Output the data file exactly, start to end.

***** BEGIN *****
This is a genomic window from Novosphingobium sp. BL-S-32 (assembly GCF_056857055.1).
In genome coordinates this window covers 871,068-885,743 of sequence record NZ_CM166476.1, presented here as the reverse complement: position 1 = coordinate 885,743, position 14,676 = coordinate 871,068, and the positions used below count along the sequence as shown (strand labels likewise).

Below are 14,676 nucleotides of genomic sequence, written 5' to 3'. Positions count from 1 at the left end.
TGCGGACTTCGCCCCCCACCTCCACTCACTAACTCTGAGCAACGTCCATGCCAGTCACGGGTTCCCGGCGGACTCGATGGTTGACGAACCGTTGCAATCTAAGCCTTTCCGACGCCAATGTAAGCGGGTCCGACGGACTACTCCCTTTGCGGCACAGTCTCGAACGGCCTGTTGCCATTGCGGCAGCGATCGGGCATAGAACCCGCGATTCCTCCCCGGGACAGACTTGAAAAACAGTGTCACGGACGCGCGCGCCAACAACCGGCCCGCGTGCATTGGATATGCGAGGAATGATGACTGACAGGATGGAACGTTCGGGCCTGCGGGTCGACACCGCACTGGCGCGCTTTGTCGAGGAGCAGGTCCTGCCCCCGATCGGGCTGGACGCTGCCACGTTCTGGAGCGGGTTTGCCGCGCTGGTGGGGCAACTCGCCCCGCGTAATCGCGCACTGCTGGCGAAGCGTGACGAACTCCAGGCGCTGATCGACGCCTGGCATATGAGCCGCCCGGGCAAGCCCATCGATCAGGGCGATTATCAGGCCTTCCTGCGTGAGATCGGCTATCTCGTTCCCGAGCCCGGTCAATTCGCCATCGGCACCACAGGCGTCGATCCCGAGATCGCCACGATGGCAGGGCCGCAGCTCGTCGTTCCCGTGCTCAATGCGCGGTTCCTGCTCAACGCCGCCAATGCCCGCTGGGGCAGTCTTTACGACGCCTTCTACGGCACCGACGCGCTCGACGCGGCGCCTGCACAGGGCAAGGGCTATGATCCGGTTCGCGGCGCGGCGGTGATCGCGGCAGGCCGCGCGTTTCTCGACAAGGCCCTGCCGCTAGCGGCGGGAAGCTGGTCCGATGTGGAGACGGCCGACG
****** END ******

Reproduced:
This is a genomic window from Novosphingobium sp. BL-S-32 (assembly GCF_056857055.1).
In genome coordinates this window covers 871,068-885,743 of sequence record NZ_CM166476.1, presented here as the reverse complement: position 1 = coordinate 885,743, position 14,676 = coordinate 871,068, and the positions used below count along the sequence as shown (strand labels likewise).

Below are 14,676 nucleotides of genomic sequence, written 5' to 3'. Positions count from 1 at the left end.
TGCGGACTTCGCCCCCCACCTCCACTCACTAACTCTGAGCAACGTCCATGCCAGTCACGGGTTCCCGGCGGACTCGATGGTTGACGAACCGTTGCAATCTAAGCCTTTCCGACGCCAATGTAAGCGGGTCCGACGGACTACTCCCTTTGCGGCACAGTCTCGAACGGCCTGTTGCCATTGCGGCAGCGATCGGGCATAGAACCCGCGATTCCTCCCCGGGACAGACTTGAAAAACAGTGTCACGGACGCGCGCGCCAACAACCGGCCCGCGTGCATTGGATATGCGAGGAATGATGACTGACAGGATGGAACGTTCGGGCCTGCGGGTCGACACCGCACTGGCGCGCTTTGTCGAGGAGCAGGTCCTGCCCCCGATCGGGCTGGACGCTGCCACGTTCTGGAGCGGGTTTGCCGCGCTGGTGGGGCAACTCGCCCCGCGTAATCGCGCACTGCTGGCGAAGCGTGACGAACTCCAGGCGCTGATCGACGCCTGGCATATGAGCCGCCCGGGCAAGCCCATCGATCAGGGCGATTATCAGGCCTTCCTGCGTGAGATCGGCTATCTCGTTCCCGAGCCCGGTCAATTCGCCATCGGCACCACAGGCGTCGATCCCGAGATCGCCACGATGGCAGGGCCGCAGCTCGTCGTTCCCGTGCTCAATGCGCGGTTCCTGCTCAACGCCGCCAATGCCCGCTGGGGCAGTCTTTACGACGCCTTCTACGGCACCGACGCGCTCGACGCGGCGCCTGCACAGGGCAAGGGCTATGATCCGGTTCGCGGCGCGGCGGTGATCGCGGCAGGCCGCGCGTTTCTCGACAAGGCCCTGCCGCTAGCGGCGGGAAGCTGGTCCGATGTGGAGACGGCCGACG